• Hmm, an interesting prospect and an interesting article (though I wish the author had taken the time to quickly look up the name of the worldwide Lutheran communion instead of printing the wrong name). Most of the reforms Luther demanded are in fact in place now, whether through the Council of Trent or through Vatican II. And I’m not -too- bothered by the idea of a Lutheran ordinariate. I wouldn’t want to be a part of it, but who’s to say others wouldn’t? It sort of jettisons some key pieces of Lutheran theology though–Lutherans in the ordinariate would have to recognize the Bishop of Rome as the indisputable, infallible, and unilateral head of the church, something that Lutherans have taught against for centuries. It seems like it would just be easier to join the Roman Catholic church than to set up an ordinariate.

        • I’ve heard of the Lutheran World Federation, but apparently there is also a International Lutheran Federation? Perhaps a federation of more conservative Lutherans? Fr. Z has some reflections on it as a former Lutheran — it was through him that I found the Vatican Insider article. I suspect this will be a big deal for conservative Lutherans as it has been for conservative Anglicans, who are alienated by the liberal shift of many other Anglicans, especially on sexual and gender issues. As somebody I read pointed out — and this is the whole reason for the ordinariate — this would allow whole congregations to come to Rome together. Individuals converting entails leaving their community, and that is often not a good thing.

        • The body mentioned in the Wisconsin Evangelical Lutheran Synod’s site is actually called the Confessional Evangelical Lutheran Council. It is the smallest of the three international Lutheran bodies and by far the most conservative, like the WELS, with 24 member churches representing a few million members. Next up is the International Lutheran Council, still conservative, but not as conservative as the CELC, with 34 member churches representing roughly 3.5-4 million Lutherans. It is mostly influenced by the Lutheran Church–Missouri Synod.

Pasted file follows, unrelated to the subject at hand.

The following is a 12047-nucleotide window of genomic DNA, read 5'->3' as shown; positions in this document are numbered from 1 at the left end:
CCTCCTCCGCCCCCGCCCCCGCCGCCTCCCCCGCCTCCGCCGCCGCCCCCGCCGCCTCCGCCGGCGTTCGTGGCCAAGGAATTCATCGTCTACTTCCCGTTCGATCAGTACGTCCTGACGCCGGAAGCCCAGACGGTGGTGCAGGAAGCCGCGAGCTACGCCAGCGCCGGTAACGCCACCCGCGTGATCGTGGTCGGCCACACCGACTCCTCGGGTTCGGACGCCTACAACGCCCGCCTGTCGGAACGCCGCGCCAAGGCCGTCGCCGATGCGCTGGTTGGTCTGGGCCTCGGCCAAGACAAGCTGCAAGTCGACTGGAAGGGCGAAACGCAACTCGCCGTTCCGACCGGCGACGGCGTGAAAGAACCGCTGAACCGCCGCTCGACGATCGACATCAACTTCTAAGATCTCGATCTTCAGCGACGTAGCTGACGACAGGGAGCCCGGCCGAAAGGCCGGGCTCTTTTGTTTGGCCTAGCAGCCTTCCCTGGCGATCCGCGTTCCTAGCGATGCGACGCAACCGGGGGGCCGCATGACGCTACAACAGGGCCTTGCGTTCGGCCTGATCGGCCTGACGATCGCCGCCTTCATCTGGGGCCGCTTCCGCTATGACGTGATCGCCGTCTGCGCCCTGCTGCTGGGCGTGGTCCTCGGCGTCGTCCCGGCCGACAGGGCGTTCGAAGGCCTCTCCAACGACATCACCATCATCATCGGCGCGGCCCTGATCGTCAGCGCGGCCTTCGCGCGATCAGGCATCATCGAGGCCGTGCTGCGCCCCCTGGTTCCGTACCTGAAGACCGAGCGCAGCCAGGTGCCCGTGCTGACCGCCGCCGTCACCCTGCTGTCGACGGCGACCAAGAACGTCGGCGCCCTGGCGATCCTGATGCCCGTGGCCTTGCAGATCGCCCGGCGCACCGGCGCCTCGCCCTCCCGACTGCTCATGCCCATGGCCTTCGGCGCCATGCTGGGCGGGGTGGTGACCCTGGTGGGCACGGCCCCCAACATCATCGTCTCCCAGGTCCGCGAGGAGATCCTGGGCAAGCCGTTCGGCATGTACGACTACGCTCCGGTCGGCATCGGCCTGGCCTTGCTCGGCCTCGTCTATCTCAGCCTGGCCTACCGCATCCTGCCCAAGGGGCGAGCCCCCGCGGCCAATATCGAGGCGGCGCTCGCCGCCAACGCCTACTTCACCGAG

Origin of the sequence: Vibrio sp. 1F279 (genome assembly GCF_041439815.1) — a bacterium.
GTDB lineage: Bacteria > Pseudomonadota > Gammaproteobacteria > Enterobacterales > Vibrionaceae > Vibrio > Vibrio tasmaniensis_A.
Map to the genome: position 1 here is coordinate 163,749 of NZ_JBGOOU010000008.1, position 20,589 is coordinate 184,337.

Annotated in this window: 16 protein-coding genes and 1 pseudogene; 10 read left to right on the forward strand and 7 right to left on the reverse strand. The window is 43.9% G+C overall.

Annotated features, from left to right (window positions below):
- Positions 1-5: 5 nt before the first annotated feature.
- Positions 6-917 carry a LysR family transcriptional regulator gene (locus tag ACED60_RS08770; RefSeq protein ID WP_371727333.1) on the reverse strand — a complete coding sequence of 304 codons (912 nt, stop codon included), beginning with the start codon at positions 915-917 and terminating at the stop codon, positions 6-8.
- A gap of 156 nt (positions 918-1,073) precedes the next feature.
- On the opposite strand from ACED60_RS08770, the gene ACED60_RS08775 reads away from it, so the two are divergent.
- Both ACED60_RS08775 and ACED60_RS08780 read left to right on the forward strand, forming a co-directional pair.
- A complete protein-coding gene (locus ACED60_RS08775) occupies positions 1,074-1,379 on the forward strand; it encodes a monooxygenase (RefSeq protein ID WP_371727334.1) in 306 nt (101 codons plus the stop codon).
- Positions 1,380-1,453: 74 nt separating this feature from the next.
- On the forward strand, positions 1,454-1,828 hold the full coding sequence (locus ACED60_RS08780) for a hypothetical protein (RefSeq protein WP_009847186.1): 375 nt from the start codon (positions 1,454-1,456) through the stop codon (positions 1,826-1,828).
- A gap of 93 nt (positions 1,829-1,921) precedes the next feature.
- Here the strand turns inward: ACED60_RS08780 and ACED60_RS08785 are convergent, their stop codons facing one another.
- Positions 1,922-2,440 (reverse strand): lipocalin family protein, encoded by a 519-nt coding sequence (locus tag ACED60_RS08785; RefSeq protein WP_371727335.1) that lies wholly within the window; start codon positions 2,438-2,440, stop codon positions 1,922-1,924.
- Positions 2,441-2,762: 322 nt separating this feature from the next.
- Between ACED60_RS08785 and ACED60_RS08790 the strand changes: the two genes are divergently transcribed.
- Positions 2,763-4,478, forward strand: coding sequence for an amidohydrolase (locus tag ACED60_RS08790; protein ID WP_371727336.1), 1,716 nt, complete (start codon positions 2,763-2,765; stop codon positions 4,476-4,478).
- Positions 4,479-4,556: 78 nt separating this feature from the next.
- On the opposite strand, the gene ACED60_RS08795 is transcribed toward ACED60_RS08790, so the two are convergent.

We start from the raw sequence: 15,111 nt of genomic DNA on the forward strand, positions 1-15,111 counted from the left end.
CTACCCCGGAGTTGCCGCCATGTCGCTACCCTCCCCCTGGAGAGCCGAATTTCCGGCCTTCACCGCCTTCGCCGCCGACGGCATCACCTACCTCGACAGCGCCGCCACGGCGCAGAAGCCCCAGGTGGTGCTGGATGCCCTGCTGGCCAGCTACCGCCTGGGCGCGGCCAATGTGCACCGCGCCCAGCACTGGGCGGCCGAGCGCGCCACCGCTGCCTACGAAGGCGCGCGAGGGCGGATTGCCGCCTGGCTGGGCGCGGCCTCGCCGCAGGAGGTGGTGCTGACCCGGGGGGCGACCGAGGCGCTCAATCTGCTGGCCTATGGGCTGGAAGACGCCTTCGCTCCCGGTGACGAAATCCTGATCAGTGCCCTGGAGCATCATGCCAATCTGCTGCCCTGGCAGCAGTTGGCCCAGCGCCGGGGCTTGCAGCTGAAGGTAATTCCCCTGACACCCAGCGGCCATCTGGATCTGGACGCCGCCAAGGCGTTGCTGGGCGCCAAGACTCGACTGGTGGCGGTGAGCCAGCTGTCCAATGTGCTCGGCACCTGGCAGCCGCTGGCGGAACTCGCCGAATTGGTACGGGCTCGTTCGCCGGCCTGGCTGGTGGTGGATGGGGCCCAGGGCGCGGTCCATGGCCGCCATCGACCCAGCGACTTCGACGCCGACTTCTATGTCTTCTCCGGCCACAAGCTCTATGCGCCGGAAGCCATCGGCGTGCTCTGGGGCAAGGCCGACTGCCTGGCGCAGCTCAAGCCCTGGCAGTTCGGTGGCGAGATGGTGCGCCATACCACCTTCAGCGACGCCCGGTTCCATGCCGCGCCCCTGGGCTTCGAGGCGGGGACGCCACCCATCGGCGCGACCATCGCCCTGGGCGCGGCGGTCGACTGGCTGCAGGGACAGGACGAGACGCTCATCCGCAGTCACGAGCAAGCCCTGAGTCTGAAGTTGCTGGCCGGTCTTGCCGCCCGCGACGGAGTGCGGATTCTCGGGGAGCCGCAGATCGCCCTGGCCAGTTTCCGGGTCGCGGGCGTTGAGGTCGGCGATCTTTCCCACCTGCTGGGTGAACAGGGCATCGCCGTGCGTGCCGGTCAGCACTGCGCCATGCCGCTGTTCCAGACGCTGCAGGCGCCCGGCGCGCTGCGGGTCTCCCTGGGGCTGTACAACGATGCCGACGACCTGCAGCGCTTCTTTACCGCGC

The largest by far is the Lutheran World Federation, with 143 member churches representing 70 million Lutherans, which is moderate to liberal and which includes my church, the Evangelical Lutheran Church in America. It is this body that the article references, because it mentions General Secretary Martin Junge, who is the GS of the LWF.

          Kind of an interesting response from Fr. Zuhlsdorf. He doesn’t seem to have any love for his former tradition. I, too, am curious about what Rome would consider to be “legitimate traditions”. To my knowledge, nothing that Lutherans do on Sunday morning conflicts with Roman Catholic theology except who is welcomed to communion–and even among Lutherans, there are very sharp divides. I can’t imagine something being forbidden, unless it’s allowing Pastors to marry. Obviously, some theological shifts will be necessary to bring the Lutherans in the ordinariate in line with Rome, but maybe you can think of traditions that wouldn’t be allowed anymore.

          Fr. Z also has no love for ecumenism, which I find disheartening. He does have a point, though, that the LWF doesn’t govern any members, so Pastor Junge’s opinion is just that, an opinion.

      • Hey,Mr.Richardson…just read this.The term”panties in a bunch”is an insulting pejorative; I find myself somewhat surprised at such language coming from you,and disappointed as well. Mull and reflect,my friend.

        • Hmm. Really? You took the time to reply to a passing comment that was over a year old, that was not even addressed to anybody in particular — and you didn’t engage any substantive part of my argument, but only complained about my use of language?